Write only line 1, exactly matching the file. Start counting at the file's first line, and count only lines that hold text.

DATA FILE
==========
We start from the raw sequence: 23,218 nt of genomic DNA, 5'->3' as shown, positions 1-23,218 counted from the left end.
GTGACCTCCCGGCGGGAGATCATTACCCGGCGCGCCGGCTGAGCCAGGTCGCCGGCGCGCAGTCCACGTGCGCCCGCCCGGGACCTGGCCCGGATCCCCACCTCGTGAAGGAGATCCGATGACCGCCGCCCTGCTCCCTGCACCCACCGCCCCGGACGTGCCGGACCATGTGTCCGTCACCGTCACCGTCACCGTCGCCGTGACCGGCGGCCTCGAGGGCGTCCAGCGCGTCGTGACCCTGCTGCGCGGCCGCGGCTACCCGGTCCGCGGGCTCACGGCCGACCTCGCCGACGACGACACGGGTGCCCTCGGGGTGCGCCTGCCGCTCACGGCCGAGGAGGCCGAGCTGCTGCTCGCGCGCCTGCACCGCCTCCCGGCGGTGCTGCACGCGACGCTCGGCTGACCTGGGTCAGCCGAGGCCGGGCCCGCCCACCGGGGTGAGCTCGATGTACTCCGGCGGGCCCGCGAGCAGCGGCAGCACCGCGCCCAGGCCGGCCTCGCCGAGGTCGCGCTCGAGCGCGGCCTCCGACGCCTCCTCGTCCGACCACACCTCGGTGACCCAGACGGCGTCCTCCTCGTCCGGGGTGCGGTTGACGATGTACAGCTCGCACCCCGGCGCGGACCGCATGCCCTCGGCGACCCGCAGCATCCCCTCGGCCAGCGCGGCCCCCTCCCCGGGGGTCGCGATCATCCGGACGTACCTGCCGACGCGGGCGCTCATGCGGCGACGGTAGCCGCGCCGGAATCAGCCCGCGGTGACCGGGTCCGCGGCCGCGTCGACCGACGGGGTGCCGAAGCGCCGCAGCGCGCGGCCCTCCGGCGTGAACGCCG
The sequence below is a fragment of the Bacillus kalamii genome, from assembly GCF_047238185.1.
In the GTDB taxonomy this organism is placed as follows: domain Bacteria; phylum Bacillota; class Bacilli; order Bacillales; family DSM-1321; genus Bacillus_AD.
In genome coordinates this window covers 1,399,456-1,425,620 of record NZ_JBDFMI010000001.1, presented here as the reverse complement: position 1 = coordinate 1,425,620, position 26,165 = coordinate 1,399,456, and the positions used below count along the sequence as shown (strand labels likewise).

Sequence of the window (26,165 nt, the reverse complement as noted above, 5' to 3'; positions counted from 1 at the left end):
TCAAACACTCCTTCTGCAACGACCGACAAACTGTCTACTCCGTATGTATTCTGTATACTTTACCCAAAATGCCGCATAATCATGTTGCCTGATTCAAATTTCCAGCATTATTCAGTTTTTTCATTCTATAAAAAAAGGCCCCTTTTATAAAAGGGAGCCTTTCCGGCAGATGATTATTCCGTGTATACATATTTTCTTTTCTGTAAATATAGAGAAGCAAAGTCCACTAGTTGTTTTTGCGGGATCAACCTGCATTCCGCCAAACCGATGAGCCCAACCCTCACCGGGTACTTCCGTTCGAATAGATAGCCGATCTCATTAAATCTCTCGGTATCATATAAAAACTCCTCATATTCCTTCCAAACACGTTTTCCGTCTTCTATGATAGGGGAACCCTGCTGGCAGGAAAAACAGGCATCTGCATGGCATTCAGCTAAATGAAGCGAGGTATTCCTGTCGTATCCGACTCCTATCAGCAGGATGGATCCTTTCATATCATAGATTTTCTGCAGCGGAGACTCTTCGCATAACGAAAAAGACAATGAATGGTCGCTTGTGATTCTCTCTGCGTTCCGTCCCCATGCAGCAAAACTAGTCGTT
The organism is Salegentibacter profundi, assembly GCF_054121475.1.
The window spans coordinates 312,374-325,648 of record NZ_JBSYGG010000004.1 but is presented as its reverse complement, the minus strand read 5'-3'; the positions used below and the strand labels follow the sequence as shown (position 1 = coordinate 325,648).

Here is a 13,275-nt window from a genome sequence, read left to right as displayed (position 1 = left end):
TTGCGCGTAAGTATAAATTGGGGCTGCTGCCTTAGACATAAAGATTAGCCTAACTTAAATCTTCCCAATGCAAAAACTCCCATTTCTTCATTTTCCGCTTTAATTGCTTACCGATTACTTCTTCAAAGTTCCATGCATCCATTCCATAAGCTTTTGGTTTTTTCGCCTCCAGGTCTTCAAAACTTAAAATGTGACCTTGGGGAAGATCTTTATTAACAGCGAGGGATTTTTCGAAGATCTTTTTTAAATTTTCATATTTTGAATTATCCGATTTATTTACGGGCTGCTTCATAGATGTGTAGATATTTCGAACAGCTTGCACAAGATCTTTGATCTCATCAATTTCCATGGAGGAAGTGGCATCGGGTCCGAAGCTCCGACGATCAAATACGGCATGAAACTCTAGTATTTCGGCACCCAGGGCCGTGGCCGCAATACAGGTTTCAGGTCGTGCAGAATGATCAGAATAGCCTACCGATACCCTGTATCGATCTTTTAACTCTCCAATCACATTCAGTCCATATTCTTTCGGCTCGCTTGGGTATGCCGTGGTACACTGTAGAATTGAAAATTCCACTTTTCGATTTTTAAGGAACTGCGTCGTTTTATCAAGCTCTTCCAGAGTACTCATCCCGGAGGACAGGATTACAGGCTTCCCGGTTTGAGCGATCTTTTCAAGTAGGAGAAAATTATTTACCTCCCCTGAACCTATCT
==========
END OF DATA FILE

We start from the raw sequence: 23,218 nt of genomic DNA, 5'->3' as shown, positions 1-23,218 counted from the left end.